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The Anglo-Saxon Period (449-1066 A.D.)


The Anglo-Saxon Period (449-1066 A.D.) Anglo-Saxon England & Beowulf – PowerPoint PPT presentation

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Title: The Anglo-Saxon Period (449-1066 A.D.)

The Anglo-Saxon Period(449-1066 A.D.)
  • Anglo-Saxon England Beowulf

I. Historic Overview
  • A. First Germanic invasion- In 449 A.D., the
    jutes (from the peninsula of Jutland in Denmark)
  • B. Additional Germanic Invasions- the Angles
    Saxons (from Southern Denmark and along the coast)

I. Historic Overview (Cont.)
  • C. Anglo-Saxon England (Angleland) was
    established by these Germanic Tribes
  • 1. Important Commonalities
  • a. Common Language- early English
  • b. Heroic Ideals- Courage, loyalty, valor,
    courtesy, generosity, of ruler and followers
  • c. Family Unit- The family unit formed the
    structure of society Family-gt Clan-gt Tribe-gt
  • d. Democratic Councils- Meetings and assemblies
    of open discussion
  • e. Art- high regard for beauty fine
    ornamentation (Sutton Hoo artifacts)

Sutton Hoo Artifacts
I. Historic Overview (Cont.)
  • 2. Lack of Unity- The tribes divided into 7 major
  • a. North- Angles (East Anglia, Mercia,
  • b. South and East- Jutes (Kent)
  • c. West- Saxons (Sussex, Essex, and Wessex)

I. Historic Overview (Cont.)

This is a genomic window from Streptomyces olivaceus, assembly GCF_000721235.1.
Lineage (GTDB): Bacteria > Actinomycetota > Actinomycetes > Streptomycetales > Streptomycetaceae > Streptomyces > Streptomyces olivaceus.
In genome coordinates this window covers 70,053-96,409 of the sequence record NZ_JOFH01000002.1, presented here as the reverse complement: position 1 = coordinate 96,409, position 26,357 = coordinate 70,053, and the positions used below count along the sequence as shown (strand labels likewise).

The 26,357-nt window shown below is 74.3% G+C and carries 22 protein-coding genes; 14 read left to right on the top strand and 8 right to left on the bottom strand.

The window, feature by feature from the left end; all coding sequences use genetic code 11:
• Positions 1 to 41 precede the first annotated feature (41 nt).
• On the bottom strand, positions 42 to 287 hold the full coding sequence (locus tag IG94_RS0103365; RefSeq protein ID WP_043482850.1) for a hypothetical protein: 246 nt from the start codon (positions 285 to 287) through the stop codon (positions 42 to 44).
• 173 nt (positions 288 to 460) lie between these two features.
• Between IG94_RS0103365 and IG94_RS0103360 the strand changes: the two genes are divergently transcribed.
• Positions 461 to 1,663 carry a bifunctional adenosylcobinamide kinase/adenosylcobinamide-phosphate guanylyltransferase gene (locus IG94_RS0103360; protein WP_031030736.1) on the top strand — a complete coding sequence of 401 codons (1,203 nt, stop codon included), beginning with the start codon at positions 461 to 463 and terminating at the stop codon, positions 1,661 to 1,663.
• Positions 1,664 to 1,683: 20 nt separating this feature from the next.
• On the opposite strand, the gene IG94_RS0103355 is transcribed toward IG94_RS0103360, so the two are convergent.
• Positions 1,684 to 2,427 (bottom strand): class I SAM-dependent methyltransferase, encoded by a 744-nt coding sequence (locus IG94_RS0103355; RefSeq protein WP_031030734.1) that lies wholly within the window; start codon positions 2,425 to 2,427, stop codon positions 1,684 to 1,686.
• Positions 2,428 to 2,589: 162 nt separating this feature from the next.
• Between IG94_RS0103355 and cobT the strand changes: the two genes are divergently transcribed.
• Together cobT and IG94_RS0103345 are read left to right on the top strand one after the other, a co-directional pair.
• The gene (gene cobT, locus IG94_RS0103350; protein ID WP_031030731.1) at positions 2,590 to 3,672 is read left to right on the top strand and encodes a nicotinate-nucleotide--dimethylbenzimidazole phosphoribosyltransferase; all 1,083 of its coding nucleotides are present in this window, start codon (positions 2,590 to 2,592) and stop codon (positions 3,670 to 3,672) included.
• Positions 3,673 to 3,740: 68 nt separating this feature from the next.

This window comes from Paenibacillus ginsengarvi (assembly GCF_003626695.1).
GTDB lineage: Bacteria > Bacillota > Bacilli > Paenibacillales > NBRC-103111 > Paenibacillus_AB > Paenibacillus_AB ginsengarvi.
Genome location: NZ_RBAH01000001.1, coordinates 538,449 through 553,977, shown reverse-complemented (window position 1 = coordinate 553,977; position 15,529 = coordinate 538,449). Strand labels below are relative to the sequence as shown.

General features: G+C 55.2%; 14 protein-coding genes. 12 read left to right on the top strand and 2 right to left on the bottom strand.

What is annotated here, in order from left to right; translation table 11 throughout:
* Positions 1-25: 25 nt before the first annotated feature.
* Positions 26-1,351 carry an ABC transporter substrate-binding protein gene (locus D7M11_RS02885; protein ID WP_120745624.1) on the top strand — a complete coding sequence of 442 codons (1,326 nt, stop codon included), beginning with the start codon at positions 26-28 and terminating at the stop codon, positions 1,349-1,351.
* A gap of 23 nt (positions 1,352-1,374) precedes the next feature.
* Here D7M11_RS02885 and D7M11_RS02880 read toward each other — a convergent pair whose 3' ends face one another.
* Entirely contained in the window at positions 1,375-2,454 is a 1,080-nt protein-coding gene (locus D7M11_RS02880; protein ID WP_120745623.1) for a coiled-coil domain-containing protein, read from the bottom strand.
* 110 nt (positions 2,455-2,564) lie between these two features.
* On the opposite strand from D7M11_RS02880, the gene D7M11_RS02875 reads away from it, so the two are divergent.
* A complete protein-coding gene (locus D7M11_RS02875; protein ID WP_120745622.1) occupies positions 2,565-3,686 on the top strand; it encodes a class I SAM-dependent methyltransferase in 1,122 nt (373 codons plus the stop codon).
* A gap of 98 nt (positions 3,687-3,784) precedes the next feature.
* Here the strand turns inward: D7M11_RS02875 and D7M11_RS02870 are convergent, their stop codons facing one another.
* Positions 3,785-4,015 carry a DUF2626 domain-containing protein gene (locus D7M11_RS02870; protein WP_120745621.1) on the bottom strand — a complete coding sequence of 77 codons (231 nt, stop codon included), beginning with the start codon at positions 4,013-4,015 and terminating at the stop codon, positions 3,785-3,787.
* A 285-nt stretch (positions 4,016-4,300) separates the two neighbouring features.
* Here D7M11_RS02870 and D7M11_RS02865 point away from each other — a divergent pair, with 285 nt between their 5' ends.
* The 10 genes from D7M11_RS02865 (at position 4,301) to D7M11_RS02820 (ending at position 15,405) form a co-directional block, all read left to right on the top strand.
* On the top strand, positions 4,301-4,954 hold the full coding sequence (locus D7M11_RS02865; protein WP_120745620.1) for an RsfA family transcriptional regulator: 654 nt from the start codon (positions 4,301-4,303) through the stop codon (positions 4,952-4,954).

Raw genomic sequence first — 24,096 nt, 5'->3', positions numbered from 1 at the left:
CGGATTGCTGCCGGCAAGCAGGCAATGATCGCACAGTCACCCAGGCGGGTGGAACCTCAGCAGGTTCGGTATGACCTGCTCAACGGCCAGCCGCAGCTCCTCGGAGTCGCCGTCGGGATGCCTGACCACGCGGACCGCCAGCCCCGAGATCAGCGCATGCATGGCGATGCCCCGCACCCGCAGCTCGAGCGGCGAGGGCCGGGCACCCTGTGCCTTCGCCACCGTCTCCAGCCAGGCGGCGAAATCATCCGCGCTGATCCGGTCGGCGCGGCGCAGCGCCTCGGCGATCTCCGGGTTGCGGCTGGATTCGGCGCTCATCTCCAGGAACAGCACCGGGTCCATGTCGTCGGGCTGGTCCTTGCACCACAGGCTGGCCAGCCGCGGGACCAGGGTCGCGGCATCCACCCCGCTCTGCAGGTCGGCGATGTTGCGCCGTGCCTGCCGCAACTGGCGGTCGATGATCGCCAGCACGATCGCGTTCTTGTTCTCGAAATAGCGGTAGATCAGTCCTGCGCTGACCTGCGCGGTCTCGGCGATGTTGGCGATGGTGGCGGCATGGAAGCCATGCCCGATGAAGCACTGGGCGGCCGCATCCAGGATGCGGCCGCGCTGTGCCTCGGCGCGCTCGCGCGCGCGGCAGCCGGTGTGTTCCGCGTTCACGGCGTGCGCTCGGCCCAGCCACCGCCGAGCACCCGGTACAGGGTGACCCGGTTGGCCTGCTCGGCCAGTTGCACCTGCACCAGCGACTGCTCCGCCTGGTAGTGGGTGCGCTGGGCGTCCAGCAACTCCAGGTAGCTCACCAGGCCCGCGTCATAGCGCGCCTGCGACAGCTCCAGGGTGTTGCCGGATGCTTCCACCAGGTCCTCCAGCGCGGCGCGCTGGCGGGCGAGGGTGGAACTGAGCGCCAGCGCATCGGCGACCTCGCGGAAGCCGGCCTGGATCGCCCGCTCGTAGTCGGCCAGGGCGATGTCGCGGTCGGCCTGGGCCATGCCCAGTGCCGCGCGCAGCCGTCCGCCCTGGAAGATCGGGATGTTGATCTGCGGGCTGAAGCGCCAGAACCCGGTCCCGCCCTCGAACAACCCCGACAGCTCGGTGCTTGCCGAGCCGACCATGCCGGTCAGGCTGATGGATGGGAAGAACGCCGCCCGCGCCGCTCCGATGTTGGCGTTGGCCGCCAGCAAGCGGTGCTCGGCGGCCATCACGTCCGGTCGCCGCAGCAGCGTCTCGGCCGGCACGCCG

• 3. Angleland lasted until 1066, when the
    Normans invaded (Norman Conquest, led by William
    the Conqueror)

II. Religion
  • A. Pagan Beliefs of the Anglo-Saxons
  • Strong belief in fate (wyrd) - impersonal,
  • force that determined most of life
  • Gods of the Anglo-Saxons were those of the Norse
  • culture
  • Great admiration for heroic warriors- Human will
    and courage allowed individuals to control their
  • response to fate
  • 4. No afterlife
  • 5. Lifes Goal- Win fame and lasting glory in
    order to obtain immortality and became a model
    for others to follow

II. Religion (Cont.)
  • B. Influence of Christianity in England
  • 1. First Archbishop in England- St. Augustine
    (597 A.D.), Roman missionary (brought 40
    missionaries with him to England)
  • 2. Unity- the spread of Christianity served as a
    unifying force throughout Angleland
  • 3. Literacy- Christianity brought literacy with
    it runic alphabet was replaced with Roman
    alphabet monasteries became places of learning
    and education.

III. Education
  • A. Venerable Bede (673-735), Father of English
    History- Monk known for his great scholarship
    and learning wrote History of the English Church
    and People contemporary of the author of Beowulf

III. Education (Cont.)
  • B. Alfred the Great (849-899)- Patron ofthe
    scholars and educators held a strong belief in
    education. He new Latin and encouraged young men
    learn to read and write had books translated
    into English.
  • C. End of the Anglo-Saxon period- European
    rulers would send to England for teachers.

IV. English Language
  • A. Runic Alphabet- Early Anglo-Saxons used runes
    to scratch inscriptions on ceremonial stones or
    as a means of identifying valued items they